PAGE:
Edicts and policies attempt to force the compliance of people. Interpersonal skills combined with thoughtful communication build the willing commitment of people. 

What amazes me most is how many people in leadership positions don’t even like the people they should be leading. They often refer to them with words and phrases meant to “put them in their place.” Poor leaders want the people who work for them to know that their “leader” is smarter than they will ever be. Poor leaders sentences are laced with I I I, as in I want, I will, I did this and on and on. 

Authentic Leaders not only like the people they lead, they care for them. Immensely. They refer to their people with words and phrases meant to build them up and help them see their full potential. Authentic Leaders want the people who work with them to believe they can accomplish anything, even one day surpassing the leader. Their sentences are full of words such as, we, ours, and us. You’ll seldom hear an “I” come out of their mouth. 

The next time you’re speaking with your team record what you say. Then listen to it with a critical ear. If your message is short on “we” “ours” and “us” then your people may perceive you as a person in a leadership position who doesn’t really lead…or care about them.

If that’s the case you’re costing your organization an opportunity to grow and you’re limiting the potential of the people you could be leading. You might be fine with that but if you’re not then you have work to do. 

That work will begin with a decision to change your thinking. You can reap the many rewards of actually leading people or you can suffer the unending consequences of treating your people like things. 

The choice, as always, is yours to make.

The Courage to Lead

You can find lots of articles on leadership that talk about the characteristics required to lead. I’ve written several myself. The two I most often write about are integrity and judgment. Asking which one is more important is a lot like asking which came first the chicken or the egg.

I personally think much of the poor judgment we see and hear about stems from a lack of integrity. People try to hide their lack of integrity and make very poor judgments in the attempt. Rather than be honest about a potential skill gap they try hiding it and once again, that attempt to deceive causes a ton of poor judgment.

Whatever leadership characteristic you think is most important I believe there is one characteristic that all effective leaders possess. That characteristic is courage.

Leading is hard. It’s hard because leadership is about people. You can manage stuff but people must be led. People, all people, are emotional. They have hopes, dreams, challenges, and worries.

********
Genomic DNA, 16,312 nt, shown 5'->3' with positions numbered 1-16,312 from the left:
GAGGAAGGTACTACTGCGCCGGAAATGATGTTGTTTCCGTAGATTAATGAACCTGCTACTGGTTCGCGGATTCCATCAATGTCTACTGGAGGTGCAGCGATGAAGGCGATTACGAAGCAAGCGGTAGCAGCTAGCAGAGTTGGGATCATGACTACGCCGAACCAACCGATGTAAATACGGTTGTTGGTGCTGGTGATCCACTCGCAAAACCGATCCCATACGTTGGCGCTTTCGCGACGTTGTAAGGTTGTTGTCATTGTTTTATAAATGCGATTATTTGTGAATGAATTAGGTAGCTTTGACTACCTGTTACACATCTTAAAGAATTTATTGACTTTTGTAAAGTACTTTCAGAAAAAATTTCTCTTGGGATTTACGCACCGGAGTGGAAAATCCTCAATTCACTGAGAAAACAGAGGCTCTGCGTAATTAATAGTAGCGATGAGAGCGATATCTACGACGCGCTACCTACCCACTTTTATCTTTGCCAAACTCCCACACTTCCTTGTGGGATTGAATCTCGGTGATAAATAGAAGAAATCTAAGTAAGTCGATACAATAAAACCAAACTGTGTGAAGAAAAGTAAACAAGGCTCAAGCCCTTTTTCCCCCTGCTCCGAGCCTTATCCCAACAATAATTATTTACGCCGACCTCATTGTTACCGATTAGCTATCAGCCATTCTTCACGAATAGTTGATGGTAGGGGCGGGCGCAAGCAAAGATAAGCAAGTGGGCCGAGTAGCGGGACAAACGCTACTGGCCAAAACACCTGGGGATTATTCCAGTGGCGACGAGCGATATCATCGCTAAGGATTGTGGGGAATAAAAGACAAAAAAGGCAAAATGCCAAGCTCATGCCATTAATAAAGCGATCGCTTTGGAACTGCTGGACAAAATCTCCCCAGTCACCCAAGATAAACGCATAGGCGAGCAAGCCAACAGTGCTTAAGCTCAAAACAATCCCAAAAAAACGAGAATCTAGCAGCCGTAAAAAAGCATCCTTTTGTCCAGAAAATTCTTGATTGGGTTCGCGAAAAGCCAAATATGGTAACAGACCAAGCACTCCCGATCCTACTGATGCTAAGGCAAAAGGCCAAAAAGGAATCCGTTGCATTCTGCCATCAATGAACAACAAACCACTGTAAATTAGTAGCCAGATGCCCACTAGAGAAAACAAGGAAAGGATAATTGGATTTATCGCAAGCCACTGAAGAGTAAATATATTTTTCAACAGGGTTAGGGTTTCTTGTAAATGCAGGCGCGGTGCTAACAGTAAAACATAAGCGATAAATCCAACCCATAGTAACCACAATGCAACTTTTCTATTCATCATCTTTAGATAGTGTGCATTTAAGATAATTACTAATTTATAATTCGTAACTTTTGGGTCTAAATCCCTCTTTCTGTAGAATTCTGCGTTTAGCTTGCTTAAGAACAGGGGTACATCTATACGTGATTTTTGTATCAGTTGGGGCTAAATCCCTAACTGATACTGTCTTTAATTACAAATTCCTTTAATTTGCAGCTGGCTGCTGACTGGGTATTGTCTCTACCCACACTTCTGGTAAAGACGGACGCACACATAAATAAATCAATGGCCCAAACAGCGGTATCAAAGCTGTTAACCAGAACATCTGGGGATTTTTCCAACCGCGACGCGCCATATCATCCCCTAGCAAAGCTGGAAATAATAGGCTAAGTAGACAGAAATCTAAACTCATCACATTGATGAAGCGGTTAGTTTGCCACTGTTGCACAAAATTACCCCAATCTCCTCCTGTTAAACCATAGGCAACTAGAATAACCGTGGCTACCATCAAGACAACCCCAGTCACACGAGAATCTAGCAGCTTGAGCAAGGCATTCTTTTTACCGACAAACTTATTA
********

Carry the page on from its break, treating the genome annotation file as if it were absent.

If you’re leading them, truly leading, you’re dealing with your emotions, your dreams, your challenges, and your worries, PLUS theirs. That is not easy.

Sometimes conflicts will arise. Authentic Leaders have the courage to confront those conflicts head on. Authentic Servant Leaders have the courage to confront those conflicts head on with a healthy dose of compassion added in.

One of the most serious failings I see from people in leadership positions is lacking the courage to deal with conflicts or even potential conflicts. They will go to great lengths to ignore the situation. They will tell themselves that time will “fix” the problem. They will tell themselves and sometimes other people that “they aren’t baby sitters” and people just have to work these things out on their own. That’s NOT leading.

Making decisions is another area that often requires courageous leadership. When a person in a leadership decision lacks courage they often simply don’t make the decisions required of a leader. What they fail to realize is that not making a decision IS a decision and it’s very often a wrong decision.

Sometimes people in leadership positions lack the courage to say no. When asked for something they know isn’t possible they answer with a “we’ll see” or a “let me think about it.” They know that “no” will be an unpopular answer and they lack the courage to make unpopular decisions. That’s NOT leading either.

Some days leading requires a huge amount of courage. Some days not so much. But courage is a constant in all Authentic Leaders. Possessing the courage to lead is a leadership characteristic not considered often enough. But I’d put it in my top three most important characteristics for a leader.

What about you…do you believe a leader should possess courage?